April 30, 2007

The Extraordinary World of Joseph Cornell

Mention the name Joseph Cornell, and most of the time you will be greeted with a blank stare. But for the cognoscenti the name induces almost a state of rapture. And with good reason. Although by no means a household name, the magical worlds created by this exceptional American artist touch the viewer in a way that once seen, are never forgotten.

Joseph Cornell was born in Nyack, New York in 1903. Although his work is very European in feeling, the fact is that throughout his 69 years on this earth, he never ventured farther West than New Jersey, farther North than Massachusetts or farther South than New York City! This largely self-taught artist managed, through reading, conversation, motion pictures but mostly his unfettered imagination to create miniature worlds within his boxes often using nothing more than "found" objects.

Joseph Cornell could create masterpieces from the commonplace. His "assemblages" took pieces as simple as glasses, balls, stamps, cut-outs or bits of wood and installed them in a way to create three dimensional "lyrical poetry". His collages combined disparate images culled from his visits to libraries, museums, flea markets and book shops, all put together to create a totally original and fantastical worlds within a frame. Often categorized as a Surrealist, he was never truly associated with the movement. His influences were many - Symbolism, Constructivism, Transcendentalism, Hollywood, the Ballet, and Christian Science - all coming together to endow his creations with the unique "Cornell" look and feel.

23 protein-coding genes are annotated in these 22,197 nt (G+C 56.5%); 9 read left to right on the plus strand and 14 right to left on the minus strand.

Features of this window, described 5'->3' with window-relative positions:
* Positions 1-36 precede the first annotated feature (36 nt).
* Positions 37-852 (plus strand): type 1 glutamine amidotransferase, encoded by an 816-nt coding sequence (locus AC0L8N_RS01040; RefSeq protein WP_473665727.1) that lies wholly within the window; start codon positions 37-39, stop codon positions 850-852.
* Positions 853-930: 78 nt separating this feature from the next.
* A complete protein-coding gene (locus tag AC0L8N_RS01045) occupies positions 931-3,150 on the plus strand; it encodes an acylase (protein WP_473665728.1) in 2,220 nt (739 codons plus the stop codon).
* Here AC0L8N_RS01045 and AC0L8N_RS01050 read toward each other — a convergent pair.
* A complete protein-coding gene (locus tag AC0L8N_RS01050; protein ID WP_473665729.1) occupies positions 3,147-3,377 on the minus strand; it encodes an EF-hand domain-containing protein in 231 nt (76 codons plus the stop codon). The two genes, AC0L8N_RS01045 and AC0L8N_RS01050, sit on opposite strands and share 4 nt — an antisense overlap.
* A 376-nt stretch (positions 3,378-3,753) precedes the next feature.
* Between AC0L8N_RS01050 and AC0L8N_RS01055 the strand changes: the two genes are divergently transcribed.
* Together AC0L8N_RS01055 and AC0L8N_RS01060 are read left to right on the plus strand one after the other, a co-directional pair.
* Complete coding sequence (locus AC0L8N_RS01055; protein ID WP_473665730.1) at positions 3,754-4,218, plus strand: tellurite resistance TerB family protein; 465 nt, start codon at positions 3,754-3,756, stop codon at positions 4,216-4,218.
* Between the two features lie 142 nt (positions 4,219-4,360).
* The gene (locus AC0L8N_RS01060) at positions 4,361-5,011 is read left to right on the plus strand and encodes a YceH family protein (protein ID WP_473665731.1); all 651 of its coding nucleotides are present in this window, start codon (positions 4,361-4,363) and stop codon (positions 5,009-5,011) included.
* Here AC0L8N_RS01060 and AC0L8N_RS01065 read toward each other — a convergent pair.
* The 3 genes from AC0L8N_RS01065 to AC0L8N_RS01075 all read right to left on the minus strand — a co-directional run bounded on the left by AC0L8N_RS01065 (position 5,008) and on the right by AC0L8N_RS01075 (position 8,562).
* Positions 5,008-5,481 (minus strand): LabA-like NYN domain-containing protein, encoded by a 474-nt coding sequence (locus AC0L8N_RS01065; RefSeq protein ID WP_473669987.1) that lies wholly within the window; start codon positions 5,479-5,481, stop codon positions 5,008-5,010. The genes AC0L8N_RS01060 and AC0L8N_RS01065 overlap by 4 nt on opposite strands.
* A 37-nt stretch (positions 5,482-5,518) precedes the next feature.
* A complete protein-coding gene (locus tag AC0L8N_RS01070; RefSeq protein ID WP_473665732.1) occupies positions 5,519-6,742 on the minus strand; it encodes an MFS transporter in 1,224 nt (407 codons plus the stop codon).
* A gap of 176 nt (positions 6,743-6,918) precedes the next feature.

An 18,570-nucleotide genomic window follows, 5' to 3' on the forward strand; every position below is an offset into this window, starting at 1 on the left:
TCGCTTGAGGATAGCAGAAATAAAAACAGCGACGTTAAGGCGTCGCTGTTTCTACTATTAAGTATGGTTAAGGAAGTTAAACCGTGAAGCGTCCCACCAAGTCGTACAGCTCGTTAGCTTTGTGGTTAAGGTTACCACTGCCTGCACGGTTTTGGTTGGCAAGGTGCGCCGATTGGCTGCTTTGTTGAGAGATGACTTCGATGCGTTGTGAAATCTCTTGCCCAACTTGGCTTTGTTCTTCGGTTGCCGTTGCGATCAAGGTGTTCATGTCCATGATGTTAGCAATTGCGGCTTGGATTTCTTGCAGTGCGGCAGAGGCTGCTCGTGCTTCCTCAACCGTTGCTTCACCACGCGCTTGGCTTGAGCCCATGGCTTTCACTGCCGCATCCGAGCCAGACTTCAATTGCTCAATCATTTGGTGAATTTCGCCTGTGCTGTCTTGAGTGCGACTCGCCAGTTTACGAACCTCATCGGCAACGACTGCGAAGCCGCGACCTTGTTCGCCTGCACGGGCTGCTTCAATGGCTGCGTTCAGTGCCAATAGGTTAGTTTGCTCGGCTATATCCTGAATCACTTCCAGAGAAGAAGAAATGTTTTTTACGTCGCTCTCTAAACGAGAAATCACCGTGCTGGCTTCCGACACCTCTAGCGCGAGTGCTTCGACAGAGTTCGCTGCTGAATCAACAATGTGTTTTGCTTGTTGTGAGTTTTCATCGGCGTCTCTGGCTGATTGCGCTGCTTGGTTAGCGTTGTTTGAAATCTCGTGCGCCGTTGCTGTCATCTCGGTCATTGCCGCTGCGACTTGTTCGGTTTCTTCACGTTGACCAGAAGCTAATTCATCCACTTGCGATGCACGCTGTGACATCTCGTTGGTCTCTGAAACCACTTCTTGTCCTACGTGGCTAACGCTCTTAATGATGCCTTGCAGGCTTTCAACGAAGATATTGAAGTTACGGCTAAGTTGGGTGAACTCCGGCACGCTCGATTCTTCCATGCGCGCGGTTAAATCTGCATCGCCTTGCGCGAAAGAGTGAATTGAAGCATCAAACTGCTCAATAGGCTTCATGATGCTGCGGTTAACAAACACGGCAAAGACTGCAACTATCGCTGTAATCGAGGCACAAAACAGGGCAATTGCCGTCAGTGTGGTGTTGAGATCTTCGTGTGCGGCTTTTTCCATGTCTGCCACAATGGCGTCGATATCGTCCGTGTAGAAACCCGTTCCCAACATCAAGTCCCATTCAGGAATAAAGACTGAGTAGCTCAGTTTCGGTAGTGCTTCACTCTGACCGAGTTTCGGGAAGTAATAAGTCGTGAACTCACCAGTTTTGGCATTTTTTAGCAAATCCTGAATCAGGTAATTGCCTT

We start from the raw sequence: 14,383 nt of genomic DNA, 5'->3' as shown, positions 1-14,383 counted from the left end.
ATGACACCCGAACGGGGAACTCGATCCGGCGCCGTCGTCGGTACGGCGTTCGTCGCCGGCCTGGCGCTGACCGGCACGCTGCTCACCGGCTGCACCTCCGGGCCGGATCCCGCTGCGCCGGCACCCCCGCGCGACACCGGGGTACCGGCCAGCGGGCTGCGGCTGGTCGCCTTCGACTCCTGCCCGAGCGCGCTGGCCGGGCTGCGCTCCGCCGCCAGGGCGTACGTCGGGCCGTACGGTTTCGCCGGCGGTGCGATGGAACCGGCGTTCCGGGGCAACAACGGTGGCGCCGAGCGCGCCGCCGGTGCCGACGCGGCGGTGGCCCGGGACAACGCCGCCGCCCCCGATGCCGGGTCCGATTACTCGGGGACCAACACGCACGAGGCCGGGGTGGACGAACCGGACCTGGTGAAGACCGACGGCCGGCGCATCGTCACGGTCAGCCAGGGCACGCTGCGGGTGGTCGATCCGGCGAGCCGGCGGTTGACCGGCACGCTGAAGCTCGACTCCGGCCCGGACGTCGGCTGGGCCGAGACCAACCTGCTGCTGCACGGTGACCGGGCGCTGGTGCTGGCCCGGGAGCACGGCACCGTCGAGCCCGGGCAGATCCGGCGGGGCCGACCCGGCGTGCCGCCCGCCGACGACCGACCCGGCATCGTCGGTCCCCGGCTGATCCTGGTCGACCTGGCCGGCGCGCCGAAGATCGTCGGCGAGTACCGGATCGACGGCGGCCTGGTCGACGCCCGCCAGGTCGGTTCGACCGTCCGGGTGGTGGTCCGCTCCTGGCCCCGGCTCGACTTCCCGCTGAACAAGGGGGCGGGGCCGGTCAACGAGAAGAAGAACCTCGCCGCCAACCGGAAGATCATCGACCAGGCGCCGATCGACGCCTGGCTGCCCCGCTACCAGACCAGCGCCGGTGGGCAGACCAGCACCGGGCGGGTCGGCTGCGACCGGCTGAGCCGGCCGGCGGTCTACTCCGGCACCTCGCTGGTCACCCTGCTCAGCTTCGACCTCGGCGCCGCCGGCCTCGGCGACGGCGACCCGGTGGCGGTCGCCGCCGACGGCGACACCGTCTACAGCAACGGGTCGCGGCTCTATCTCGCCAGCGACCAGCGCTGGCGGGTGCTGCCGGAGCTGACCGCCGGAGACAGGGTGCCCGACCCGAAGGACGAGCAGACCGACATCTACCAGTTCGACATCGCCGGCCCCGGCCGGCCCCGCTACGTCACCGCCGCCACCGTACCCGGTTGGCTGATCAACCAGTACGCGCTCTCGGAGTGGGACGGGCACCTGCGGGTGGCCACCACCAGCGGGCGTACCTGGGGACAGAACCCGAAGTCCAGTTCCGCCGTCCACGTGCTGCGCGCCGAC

Joseph Cornell remains an enigma to this day. He spent most of his life in a simple frame house on the Utopia Parkway in Queens, New York. He was devoted to and cared for his younger brother who was stricken with cerebral palsy. He never married and was obsessed with unattainable women. He was an intensely private person, almost child-like in his wants and needs. Yet his boxes, collages, and films bear the mark of an extremely sophisticated and worldly man. It is perhaps this juxtaposition of the simple and the sublime that make his work irresistible to so many.

Feeling curious about the work of Joseph Cornell? You're in luck! There is a wonderful exhibition now on at the Pavel Zoubok Gallery in Chelsea, New York! Stop in and see for yourself the marvelous, wonderful, totally American creation that was Joseph Cornell!

April 21, 2007

New York Antiquarian Book Fair '07

What do you think of when you hear the term "rare book"?

Actually, it's almost a trick question because there is no complete and correct answer as visitors to this weekend's 47th annual New York Antiquarian Book Fair will discover. Nearly 200 book dealers from around the world have brought their finest examples of precious books to tempt the book-lover in all of us.

From ancient bibles like the Coverdale Bible published in 1535 at Estates of Mind, to contemporary private press books at Priscilla Juvelis, there is something from every era, every subject, every author and every edition available for sale. Historical manuscripts, maps, autographed letters, leather bound sets of classics, children's literature, modern first editions, illustrated livres d'artistes, photography books, architecture books, cookbooks - it's all here!